1.2 Alternative approaches and concepts

Both the perspective and the terminology proposed above differ from those adopted in many other works on language contact. In fact, a number of the terms that students of contact linguistics may be familiar with will not be used here. This does not mean that we question the significance of alternative approaches and terms; rather, they are not immediately relevant to the analytic framework used in this work. Perhaps more than some other domains of linguistics, contact linguistics has developed a wide range of analytic concepts and labels. In the present section we will relate our framework to alternative approaches to language contact.

To start with, there is one label that we will use, even though it is marginal to the present treatment, which is borrowing. We will use this term exclusively with reference to what we defined in section 1.1 as (1a) and (1c), that is, to contact-induced transfer involving phonetic substance of some kind or other. In avoiding this term for other kinds of phenomena to be discussed in this book we deviate from conventions used in a number of other works. In these works, borrowing is used generally for any kind of linguistic influence of one language on another, in accordance with Haugen's (1989: 197) classic definition, according to which borrowing "is the general and traditional word used to describe the adoption into a language of a linguistic feature previously used in another" (see also Aikhenvald 2002: 3). We will use the term "transfer (from one language to another)" corresponding to Haugen's use of borrowing or to Weinreich's ([1953] 1964) term "interference," and we will restrict borrowing to the uses it is most commonly associated with, namely to processes involving the transfer of either forms or form-meaning units.

There is a variety of terminologies that have been proposed for the kind of process discussed in section 1.1. Most commonly, grammatical replication is subsumed under headings such as grammatical calquing, loanshift (Haugen 1950b), indirect (morphosyntactic) diffusion (Heath 1978; Aikhenvald 2002: 4), interference (see Thomason & Kaufman 1988), congruence (Corne 1999; Mufwene 2001), code-switching, convergence, or attrition (Myers-Scotton 2002), structural borrowing (Winford 2003: 12).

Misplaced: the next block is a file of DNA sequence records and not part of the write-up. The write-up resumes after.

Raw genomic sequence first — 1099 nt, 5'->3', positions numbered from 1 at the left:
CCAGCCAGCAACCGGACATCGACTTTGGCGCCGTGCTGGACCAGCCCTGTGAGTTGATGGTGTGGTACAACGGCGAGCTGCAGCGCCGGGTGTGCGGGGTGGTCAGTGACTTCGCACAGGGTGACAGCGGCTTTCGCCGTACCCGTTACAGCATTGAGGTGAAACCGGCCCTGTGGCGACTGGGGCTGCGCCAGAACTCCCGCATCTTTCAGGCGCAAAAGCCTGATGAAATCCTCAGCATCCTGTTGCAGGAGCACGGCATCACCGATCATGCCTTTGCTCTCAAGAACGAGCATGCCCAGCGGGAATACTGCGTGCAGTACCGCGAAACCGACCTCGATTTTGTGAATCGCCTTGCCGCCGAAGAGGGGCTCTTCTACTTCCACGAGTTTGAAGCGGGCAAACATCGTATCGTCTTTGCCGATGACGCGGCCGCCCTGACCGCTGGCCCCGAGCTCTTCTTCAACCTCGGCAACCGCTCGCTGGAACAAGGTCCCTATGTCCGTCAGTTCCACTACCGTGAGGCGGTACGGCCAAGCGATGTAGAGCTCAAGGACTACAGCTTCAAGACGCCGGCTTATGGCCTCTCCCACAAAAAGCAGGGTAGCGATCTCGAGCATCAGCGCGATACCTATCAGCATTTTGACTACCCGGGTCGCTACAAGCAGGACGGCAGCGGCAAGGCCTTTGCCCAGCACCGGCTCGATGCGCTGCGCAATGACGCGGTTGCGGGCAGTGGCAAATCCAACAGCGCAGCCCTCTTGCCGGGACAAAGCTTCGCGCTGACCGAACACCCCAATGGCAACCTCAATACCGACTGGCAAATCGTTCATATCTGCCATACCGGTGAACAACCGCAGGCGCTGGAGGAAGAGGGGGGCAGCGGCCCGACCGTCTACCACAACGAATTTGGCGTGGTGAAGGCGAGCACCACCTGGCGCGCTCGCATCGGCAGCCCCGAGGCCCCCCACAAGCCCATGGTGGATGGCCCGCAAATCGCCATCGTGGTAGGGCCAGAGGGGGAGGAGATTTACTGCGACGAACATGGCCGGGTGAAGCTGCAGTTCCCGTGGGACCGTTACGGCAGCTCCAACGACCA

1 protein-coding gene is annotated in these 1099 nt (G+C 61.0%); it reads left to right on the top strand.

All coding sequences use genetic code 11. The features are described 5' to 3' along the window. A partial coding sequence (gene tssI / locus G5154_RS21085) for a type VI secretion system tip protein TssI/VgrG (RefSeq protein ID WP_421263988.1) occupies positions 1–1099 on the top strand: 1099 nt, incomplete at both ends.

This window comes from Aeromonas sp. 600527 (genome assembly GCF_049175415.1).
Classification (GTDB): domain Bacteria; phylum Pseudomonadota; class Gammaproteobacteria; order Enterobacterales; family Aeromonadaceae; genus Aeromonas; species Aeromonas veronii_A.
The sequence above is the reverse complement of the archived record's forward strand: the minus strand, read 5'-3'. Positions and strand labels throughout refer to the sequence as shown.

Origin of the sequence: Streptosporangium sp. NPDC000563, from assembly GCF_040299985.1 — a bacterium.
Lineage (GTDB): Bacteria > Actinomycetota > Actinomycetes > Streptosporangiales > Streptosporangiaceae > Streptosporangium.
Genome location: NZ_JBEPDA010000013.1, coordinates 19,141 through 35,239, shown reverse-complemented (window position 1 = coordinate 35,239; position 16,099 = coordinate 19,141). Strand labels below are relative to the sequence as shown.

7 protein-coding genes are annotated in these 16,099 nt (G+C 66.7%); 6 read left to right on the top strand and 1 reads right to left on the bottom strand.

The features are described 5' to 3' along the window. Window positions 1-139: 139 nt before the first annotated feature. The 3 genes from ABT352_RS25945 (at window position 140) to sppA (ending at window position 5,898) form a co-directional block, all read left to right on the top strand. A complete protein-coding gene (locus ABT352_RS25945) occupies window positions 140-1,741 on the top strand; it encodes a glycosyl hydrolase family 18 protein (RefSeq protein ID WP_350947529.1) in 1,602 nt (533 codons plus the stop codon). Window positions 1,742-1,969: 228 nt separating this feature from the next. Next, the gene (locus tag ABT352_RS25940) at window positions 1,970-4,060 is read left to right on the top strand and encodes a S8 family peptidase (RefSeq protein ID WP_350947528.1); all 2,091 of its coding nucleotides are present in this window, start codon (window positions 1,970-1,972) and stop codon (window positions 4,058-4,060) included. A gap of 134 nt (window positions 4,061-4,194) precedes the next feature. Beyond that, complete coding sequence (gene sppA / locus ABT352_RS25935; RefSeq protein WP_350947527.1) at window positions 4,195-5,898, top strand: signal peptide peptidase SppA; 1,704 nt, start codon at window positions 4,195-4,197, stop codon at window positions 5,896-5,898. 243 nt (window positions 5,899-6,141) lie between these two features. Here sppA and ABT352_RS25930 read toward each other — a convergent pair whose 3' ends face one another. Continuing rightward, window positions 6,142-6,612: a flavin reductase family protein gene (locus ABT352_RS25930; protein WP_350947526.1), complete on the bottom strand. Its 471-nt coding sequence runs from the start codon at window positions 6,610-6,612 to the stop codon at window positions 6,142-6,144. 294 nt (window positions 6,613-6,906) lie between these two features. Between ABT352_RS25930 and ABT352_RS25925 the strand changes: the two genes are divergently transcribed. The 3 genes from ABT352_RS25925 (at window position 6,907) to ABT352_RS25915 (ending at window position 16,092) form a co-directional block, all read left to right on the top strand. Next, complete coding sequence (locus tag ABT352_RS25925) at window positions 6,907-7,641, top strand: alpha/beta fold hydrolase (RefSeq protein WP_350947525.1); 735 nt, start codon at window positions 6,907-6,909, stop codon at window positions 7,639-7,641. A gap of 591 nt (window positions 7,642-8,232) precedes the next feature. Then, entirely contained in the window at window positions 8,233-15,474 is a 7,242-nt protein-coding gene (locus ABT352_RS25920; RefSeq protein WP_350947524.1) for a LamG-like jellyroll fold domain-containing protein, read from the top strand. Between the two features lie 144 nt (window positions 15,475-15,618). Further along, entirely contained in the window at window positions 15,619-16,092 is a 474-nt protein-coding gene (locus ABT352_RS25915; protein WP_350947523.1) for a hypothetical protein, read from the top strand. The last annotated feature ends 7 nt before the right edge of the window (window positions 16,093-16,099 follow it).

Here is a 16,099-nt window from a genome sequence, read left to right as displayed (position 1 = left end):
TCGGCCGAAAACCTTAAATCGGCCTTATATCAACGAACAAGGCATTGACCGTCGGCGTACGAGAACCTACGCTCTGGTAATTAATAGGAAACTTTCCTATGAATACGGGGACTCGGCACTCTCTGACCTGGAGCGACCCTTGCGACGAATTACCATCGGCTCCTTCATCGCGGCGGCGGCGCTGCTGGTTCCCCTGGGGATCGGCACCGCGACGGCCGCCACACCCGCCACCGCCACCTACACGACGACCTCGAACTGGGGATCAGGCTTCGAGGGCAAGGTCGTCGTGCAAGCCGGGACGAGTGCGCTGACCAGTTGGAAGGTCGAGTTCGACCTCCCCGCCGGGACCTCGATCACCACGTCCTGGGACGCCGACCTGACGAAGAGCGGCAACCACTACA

Presumably the most refined descriptive framework to deal with contact-induced transfer can be seen in Johanson's (1992; 2002a) work on code copying. An important distinction figuring in the work of Johanson and his associates is that between Globalkopieren (global copying) and Teilstrukturkopieren (selective copying). The former refers essentially to the joint effects of transfer of the factors enumerated in (1), while the latter relates to a more limited spectrum of components figuring in contact-induced transfer, frequently only to one of them. The phenomena studied here can be analyzed profitably in terms of Teilstrukturkopieren, for the following reasons. First, our terms model language and replica language correspond closely to his terms model code and basic code. Second, our notion replication is similar to Johanson's notion copying, in that both imply that the product of the process is not identical with the model. And third, both replication and copying are conceived of as essentially creative acts (see section 1.5 below). Speakers create a new use pattern or category in language R on the model of another language (M), where the outcome of the process is not an exact copy of what exists in M but rather a new structure that is shaped, first, by what is available in R, second, by universal constraints on conceptualization, third, by what speakers of R conceive as being pragmatically most appropriate in the situation in which language contact takes place, and, fourth, by the length and intensity of contact and - accordingly - by the relative degree to which replication is grammaticalized (see section 1.3; chapter 3).

The term interference has been used as a convenient label for all kinds of processes. Still, we will not use it here since it has been associated with different types of linguistic change and, hence, may lead to misunderstandings. For example, while Weinreich ([1953] 1964: 30-1) proposes to use it in a general sense to refer to all kinds of contact-induced phenomena, it is used by Thomason and Kaufman (1988) in a more restricted sense, relating only to one subset of changes that contrasts with structural borrowing, their second cover term (see also Romaine 1989).

Throughout this book we will be confined to replication, that is, we will have nothing to say about borrowing. This means that a number of issues that are central in some other works on language contact are not dicussed here. One such issue concerns code-switching, which is involved when "contact phenomena show surface-level morphemes from two or more languages" or, less technically, when there is an alternation of two languages within the same discourse, sentence, or constituent (Myers-Scotton 1993; 2002: 3, 105; Savić 1995: 476). As this definition suggests, code-switching involves "borrowing" in a wider sense - hence it is not within the scope of this book. Still, code-switching influences linguistic transfer in a number of ways, and it is at least possible that it may facilitate grammatical replication (Myers-Scotton 1993; 2002). On the whole, however, we have not found concrete evidence to the effect that code-switching is a notion that is helpful to understand contact-induced grammaticalization in particular and grammatical replication in general.